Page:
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Eleanor: A Novel Hardcover – January 12, 2016
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This month's Book With Buzz: "Little Fires Everywhere" by Celeste Ng
From the bestselling author of Everything I Never Told You, a riveting novel that traces the intertwined fates of the picture - perfect Richardson family and the enigmatic mother and daughter who upend their lives. See more
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“Th[e] violent rift between past and present affords each woman the chance to offer her own kind of repentance and forgiveness and redemption. In the end, “Eleanor” shows that one never knows what can happen when the reset button is pushed.”
“Eleanor is deep — a really poignant, moving story that will surprise you with how smart it is. The novel turns a traditional tragic narrative on its head with compelling elements of science fiction and fantasy. It’s a touching story that sneaks up on you, working on multiple levels that pay off in a series of emotional uppercuts in the final pages. Read it and weep.”
–Daniel H. Wilson, bestselling author of Robopocalypse
“Jason Gurley will be a household name one day.”
–Hugh Howey, New York Times bestselling author of Wool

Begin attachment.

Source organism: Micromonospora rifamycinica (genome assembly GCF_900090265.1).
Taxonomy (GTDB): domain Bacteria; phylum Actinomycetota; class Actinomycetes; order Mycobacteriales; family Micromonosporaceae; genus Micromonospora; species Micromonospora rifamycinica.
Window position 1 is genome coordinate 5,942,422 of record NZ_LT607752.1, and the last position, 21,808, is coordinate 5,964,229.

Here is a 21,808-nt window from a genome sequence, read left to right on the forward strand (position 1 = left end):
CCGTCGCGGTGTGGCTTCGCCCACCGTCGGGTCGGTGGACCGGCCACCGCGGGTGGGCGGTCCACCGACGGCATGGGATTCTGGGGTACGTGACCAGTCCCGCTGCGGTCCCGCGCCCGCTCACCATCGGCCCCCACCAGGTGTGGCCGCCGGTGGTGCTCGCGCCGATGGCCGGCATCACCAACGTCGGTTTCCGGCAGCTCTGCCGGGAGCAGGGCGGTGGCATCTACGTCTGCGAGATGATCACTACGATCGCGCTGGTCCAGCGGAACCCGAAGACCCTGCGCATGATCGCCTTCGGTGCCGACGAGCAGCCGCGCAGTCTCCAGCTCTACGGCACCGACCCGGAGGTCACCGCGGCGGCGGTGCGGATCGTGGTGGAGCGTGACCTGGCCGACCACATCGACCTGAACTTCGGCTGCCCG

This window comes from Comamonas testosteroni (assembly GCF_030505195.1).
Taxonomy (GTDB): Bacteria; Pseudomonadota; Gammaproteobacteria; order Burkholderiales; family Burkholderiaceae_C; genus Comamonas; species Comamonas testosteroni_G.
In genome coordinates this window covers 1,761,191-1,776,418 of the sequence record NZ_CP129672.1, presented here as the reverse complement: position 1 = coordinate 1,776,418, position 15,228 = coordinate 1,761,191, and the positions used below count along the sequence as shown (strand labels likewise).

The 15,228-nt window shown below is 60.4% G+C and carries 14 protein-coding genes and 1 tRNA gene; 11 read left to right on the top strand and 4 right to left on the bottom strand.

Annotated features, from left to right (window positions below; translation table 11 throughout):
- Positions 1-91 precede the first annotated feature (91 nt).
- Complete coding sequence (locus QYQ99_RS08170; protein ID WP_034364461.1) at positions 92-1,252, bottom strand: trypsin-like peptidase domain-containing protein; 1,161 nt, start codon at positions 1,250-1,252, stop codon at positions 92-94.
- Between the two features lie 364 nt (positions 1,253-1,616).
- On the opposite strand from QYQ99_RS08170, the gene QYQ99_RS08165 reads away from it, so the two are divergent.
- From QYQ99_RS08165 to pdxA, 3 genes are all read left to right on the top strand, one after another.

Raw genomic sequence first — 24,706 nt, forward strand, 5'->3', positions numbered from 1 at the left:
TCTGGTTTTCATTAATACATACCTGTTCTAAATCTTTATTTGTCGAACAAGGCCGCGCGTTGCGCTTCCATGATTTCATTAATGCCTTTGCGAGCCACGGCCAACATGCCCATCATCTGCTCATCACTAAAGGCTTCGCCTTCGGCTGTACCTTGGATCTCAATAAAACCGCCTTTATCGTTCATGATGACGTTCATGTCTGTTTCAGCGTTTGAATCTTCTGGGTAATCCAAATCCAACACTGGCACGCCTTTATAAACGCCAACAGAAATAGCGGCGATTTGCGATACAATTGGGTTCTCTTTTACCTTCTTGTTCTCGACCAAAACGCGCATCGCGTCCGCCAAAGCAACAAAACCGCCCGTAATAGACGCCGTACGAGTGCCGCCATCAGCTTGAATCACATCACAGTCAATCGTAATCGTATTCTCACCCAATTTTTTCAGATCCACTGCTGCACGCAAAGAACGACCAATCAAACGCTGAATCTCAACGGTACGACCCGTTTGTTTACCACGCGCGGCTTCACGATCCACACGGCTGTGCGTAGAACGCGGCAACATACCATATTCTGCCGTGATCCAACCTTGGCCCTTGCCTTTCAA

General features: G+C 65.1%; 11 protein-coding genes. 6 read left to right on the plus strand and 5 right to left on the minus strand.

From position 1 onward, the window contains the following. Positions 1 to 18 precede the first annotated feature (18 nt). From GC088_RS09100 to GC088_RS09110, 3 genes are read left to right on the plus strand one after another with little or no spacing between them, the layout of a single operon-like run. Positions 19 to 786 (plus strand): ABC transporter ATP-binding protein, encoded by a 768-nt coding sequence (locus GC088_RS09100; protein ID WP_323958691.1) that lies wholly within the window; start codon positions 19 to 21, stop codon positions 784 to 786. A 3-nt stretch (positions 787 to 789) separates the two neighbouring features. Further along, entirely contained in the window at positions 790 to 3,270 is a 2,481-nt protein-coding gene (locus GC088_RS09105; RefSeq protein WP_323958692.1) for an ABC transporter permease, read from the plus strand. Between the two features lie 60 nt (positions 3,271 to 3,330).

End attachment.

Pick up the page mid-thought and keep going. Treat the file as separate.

“A virtuoso performance… Eleanor might just be the book of the year.”
–Russell Blake, bestselling author of Jet
“Reminiscent of Neil Gaiman... enchanting, magical and powerful.”
—Ernie Lindsey, bestselling author of Skynoise
“Jason Gurley’s Eleanor is an ambitious book of many wonders, an intricately crafted saga spanning three generations, by turns otherworldly and heartbreakingly true.”
—Elizabeth Collison, author of Some Other Town
“Haunting...if you liked The Ocean at the End of the Lane, you'll love Eleanor.”
—Peter Cawdron, author of Feedback
“Jason Gurley is the kind of storyteller that makes you excited to sit down and spend a day reading.”
—Ted Kosmatka, author of Prophet of Bones
About the Author
JASON GURLEY is the author of Greatfall, The Man Who Ended the World, and the fiction collection Deep Breath Hold Tight, among other works. His stories have appeared in the anthologies Loosed Upon the World and Help Fund My Robot Army!!! He was raised in Alaska and Texas, and now lives and writes in Portland, Oregon.
Top customer reviews
Because the genre and plot of Elanor defies being pigeonholed by the suits in the marketing department of some New York publisher, it makes sense that this one had to be self-published. I have no doubt that Elanor will be snatched up somewhere along the way. Just like John Grisham's, A Time to Kill, and Ronald Balson's, Once We Were Brothers, Gurley has written something far to enduring and powerful to be ignored.
Unlike most reviews I write, I haven't said much about the plot - and for good reason. To shamelessly borrow a cliché, this one defies description. Gurley gladly acknowledges much of what he writes has been called "weepy sci-fi". However, if you avoid Elanor either because you don't like time-travel stories or anything that smacks of romance you will surely miss out on one of the most mesmerizing reads in a while.
Elanor is not a book you can hurry through. It is filled with mad rushes for answers, life-changing road blocks, and dark nights filled with hopes of a new dawn. At its core, Gurley offers a story that every reader has lived or sought to forget in one way or another.